New tool offers transport sector support in setting science-based carbon targets

30th May 2018

Passenger and freight transportation is currently responsible for nearly one-quarter of all energy-related carbon emissions. And, while electric vehicles, transport demand management and other technological innovation offer great promise for decarbonizing the sector, it remains one of the fastest growing sources of carbon emissions.

In today’s era of global supply chains and expectations of next-day delivery, climate commitments from the transport sector are not on track to keep global warming below 2°C by the end of the century.

We need to bring every means to encourage the sector to raise its ambition regarding cutting its emissions. To that end, WWF has developed a sectoral decarbonization tool for transportation with the support of technical partners (transport NGOs), and collected feedback from industry and non-industry.

The new tool aims to assist transport companies, companies with logistics emissions in their value chains and road vehicle manufacturers to set emissions targets in line with the reductions needed to meet the goals of the Paris climate agreement.

The Science Based Targets initiative encourages and supports companies in setting emission reduction targets that are in line with what climate scientists say are needed to hold warming below 2°C.

The new transport tool uses the Sectoral Decarbonization Approach, which divides the global carbon budget – the total volume of greenhouse gas emissions that can be released while staying within the 2°C ceiling – among sectors, and then among emitting companies within the sector, taking into account decarbonization options and likely growth.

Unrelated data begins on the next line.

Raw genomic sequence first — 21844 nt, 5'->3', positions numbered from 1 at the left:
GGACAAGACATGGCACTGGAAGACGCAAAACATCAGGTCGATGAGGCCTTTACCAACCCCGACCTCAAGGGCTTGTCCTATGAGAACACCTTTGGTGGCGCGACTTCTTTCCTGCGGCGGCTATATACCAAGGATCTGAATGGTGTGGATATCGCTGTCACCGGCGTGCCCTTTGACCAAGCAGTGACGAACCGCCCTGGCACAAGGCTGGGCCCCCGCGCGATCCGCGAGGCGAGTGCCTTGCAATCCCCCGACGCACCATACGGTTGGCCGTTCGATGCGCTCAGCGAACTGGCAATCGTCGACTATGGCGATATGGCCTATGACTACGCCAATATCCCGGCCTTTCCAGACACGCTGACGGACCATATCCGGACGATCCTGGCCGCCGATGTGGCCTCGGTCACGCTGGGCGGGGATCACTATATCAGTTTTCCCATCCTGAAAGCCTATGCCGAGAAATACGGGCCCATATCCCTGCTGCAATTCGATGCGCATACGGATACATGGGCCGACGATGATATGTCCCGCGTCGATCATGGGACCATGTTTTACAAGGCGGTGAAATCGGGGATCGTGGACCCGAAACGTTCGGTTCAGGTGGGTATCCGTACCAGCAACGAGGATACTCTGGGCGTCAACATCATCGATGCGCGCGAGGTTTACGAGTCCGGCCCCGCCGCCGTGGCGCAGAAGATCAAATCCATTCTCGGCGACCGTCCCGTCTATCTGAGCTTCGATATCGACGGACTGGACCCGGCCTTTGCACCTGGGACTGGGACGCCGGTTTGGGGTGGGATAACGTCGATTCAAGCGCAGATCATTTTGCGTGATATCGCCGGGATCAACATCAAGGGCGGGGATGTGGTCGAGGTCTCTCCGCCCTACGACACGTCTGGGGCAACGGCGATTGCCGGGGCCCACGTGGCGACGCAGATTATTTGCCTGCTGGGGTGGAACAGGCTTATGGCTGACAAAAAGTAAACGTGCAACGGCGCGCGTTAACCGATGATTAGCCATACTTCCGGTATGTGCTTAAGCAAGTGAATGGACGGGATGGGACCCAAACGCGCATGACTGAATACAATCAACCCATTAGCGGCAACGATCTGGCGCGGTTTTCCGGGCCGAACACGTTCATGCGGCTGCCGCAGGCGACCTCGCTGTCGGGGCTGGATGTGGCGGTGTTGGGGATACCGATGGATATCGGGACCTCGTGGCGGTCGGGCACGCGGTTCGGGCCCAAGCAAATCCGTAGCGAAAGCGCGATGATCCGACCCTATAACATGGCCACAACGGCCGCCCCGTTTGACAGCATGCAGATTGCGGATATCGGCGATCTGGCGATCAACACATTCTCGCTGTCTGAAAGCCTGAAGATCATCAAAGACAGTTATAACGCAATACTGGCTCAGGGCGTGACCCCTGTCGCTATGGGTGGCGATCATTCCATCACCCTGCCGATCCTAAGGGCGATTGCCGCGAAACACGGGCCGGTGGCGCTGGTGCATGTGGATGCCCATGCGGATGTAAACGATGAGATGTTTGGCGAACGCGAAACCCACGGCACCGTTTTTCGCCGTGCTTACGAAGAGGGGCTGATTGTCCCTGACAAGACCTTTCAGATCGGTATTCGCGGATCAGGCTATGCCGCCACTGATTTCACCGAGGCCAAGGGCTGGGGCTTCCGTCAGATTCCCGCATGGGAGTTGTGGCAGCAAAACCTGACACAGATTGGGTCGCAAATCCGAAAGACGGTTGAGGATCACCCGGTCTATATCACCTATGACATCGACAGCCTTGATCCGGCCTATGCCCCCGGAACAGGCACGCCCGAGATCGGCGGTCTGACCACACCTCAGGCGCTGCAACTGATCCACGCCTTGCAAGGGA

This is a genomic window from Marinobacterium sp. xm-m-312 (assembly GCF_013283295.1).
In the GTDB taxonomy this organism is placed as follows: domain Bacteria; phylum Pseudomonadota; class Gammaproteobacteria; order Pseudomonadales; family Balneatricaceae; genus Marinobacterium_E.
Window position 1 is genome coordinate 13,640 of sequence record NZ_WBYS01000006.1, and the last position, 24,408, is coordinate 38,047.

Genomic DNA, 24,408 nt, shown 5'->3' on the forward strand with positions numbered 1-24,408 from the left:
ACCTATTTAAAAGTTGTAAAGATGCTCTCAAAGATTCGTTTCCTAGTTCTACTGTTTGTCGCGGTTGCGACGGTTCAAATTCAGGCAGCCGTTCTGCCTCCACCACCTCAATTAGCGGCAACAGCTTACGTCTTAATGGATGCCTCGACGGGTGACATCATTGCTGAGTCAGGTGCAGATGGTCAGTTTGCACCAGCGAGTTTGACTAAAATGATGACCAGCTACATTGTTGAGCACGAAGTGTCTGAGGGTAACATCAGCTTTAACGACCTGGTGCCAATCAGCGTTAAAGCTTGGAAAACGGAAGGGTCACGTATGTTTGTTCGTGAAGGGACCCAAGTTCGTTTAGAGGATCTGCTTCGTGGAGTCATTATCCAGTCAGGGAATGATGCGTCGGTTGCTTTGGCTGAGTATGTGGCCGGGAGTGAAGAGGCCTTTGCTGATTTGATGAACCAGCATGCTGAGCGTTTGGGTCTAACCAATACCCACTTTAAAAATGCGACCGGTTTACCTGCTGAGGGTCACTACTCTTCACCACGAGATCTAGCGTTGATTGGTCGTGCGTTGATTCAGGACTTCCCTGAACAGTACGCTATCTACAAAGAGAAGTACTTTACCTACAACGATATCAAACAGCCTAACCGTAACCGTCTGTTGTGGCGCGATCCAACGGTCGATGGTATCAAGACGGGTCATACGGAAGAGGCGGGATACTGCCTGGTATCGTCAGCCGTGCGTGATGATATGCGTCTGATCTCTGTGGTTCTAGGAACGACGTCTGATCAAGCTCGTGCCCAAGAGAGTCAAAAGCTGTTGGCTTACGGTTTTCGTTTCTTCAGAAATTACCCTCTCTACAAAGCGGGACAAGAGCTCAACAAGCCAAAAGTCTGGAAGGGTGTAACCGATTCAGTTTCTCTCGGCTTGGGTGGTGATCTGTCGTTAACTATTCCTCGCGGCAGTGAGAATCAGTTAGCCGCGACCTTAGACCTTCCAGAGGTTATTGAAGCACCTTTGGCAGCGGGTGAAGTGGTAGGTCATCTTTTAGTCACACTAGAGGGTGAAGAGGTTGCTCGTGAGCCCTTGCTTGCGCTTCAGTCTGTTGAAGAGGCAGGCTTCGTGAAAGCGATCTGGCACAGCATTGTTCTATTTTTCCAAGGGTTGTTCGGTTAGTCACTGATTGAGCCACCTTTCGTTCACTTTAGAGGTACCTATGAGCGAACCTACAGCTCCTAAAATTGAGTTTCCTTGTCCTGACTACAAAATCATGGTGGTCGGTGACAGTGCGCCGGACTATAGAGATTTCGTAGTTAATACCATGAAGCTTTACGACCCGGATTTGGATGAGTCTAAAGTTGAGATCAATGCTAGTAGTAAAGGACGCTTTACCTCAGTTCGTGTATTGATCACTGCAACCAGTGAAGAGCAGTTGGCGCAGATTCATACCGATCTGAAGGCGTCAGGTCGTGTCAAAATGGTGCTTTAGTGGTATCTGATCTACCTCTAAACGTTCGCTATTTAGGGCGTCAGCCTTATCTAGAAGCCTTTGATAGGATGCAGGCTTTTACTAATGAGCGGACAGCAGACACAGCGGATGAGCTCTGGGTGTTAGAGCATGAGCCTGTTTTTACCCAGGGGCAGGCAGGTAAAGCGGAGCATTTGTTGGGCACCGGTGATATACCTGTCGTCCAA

The new tool uses underlying data based from the Mobility Model (MoMo) developed by the International Energy Agency (IEA).

By using MoMo data, decarbonization pathways for different transport modes are derived, allowing companies to compare their emission reduction plans with IEA’s main emissions reduction scenarios, the 2°C scenario (2DS) and the Beyond 2°C scenario (B2DS).

The guidance that accompanies the tool will help companies decide which transport-related emissions they should include in their science-based target, which boundaries they should set, and which timeframes they should use.

This guidance is based on greenhouse has (GHG) accounting standards and science-based target setting best practices. It also includes a step-by-step description of how to use the tool and how to interpret its results. The guidance helps companies formulate robust and transparent science-based targets for transport operations.

As of April, more than 100 global corporations have set science-based targets, while another 270 have made a formal public commitment to do so. We hope this new tool and guidance facilitates more commitments and more approved targets.

Our technical partners and some of our project supporters shared highlights and comments with us.